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    Quote Originally Posted by J.B. Weld View Post
    I do appreciate quality work but a bicycle wheel is not a rocket ship and I don't think it requires the same degree of precision. I've got 20 y/o wheels with alloy nips that are in fine shape and still easy to true. Built with oil. I think anti-seize works great but it's not required.
    .
    I have read that oil is a good choice. Do you use a light oil like 3in1 or chain lube (opposite ends of the spectrum I know), something heavier more akin to gear oil, or flax seed oil?

  38. #38
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    Quote Originally Posted by Mike T. View Post
    I've been using it (and the same can of it) for 40+ years. I use only enough to fill the spoke threads (that's why my can has lasted so long) and use the brush from the can. I use latex gloves to prevent any mess on the hands and I clean up wheel parts with Isopropyl Alcohol. I don't use anti-seize on the nipple seats as I prefer to send a drop of oil down the nipple shaft to its seat when the spokes have very minor tension on them. That's it. Simple, effective and not messy at all.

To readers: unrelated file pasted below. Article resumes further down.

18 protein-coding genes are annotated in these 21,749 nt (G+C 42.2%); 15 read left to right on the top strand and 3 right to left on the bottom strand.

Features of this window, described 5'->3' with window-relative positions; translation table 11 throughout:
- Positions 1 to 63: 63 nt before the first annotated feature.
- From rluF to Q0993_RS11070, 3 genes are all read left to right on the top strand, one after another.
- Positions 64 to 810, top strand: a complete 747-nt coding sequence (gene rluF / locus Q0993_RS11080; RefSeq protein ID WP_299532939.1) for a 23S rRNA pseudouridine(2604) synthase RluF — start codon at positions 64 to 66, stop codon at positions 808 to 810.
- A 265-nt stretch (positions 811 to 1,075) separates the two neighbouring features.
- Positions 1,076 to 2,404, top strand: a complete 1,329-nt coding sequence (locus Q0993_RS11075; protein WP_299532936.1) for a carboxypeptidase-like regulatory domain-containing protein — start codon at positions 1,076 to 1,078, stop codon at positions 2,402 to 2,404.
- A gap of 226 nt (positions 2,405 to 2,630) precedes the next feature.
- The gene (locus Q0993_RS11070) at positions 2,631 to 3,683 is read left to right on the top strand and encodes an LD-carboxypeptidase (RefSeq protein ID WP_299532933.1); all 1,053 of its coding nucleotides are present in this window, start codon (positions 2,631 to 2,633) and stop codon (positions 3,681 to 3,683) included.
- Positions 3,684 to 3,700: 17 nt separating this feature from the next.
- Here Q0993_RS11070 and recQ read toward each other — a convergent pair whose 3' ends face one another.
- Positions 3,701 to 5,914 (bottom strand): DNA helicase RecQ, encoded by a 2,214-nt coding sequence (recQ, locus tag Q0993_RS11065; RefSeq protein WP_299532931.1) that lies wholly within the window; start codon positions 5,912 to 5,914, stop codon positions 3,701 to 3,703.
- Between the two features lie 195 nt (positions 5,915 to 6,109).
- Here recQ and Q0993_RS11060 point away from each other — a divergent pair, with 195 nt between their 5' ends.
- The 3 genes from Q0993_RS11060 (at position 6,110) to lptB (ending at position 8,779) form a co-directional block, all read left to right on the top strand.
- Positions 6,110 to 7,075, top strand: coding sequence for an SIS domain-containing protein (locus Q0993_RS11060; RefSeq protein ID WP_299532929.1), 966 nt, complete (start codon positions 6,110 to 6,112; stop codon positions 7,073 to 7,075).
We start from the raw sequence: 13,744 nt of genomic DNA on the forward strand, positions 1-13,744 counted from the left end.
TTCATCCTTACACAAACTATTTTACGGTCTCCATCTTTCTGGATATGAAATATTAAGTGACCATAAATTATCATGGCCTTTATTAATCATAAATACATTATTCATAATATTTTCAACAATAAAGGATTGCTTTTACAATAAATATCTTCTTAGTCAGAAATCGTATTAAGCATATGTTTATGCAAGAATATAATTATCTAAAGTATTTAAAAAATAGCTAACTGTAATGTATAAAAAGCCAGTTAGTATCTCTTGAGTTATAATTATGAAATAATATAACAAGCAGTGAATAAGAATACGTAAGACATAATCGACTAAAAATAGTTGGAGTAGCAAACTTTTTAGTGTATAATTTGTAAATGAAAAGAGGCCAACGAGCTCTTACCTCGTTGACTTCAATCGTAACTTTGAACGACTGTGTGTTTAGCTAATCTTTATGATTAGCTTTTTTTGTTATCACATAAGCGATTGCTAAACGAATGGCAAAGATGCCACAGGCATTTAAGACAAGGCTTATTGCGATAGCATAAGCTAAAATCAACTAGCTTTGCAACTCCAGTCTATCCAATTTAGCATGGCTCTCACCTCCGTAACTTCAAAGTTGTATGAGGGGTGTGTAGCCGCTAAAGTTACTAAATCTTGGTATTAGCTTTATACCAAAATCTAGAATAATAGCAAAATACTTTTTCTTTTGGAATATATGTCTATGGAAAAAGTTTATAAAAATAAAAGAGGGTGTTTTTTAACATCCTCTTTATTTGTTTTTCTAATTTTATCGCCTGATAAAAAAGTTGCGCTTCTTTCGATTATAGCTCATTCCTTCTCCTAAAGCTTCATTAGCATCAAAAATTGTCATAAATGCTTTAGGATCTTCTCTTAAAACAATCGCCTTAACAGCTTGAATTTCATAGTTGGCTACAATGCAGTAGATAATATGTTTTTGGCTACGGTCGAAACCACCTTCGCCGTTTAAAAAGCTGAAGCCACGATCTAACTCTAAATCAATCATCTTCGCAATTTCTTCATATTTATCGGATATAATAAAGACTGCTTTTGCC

I am amazed at your ability to not come out covered in silver flakes!!!! Especially with the use of the brush in the can. I know if i tried it that way, I would be silver for weeks.

    I am beginning to think the A/S on the threads and a drop of oil on the nipple shaft might be the better option for the future.

    Thanks for the input!

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    Quote Originally Posted by W.J.Christy View Post
    I have read that oil is a good choice. Do you use a light oil like 3in1 or chain lube (opposite ends of the spectrum I know), something heavier more akin to gear oil, or flax seed oil?

    I've used tri-flo a lot with good results, most likely what I used on my 20 y/o road wheels. I've used various other oils though and they seemed to work well too, Phil's tenacious and the old standby linseed oil are a few that I've also used quite a bit successfully.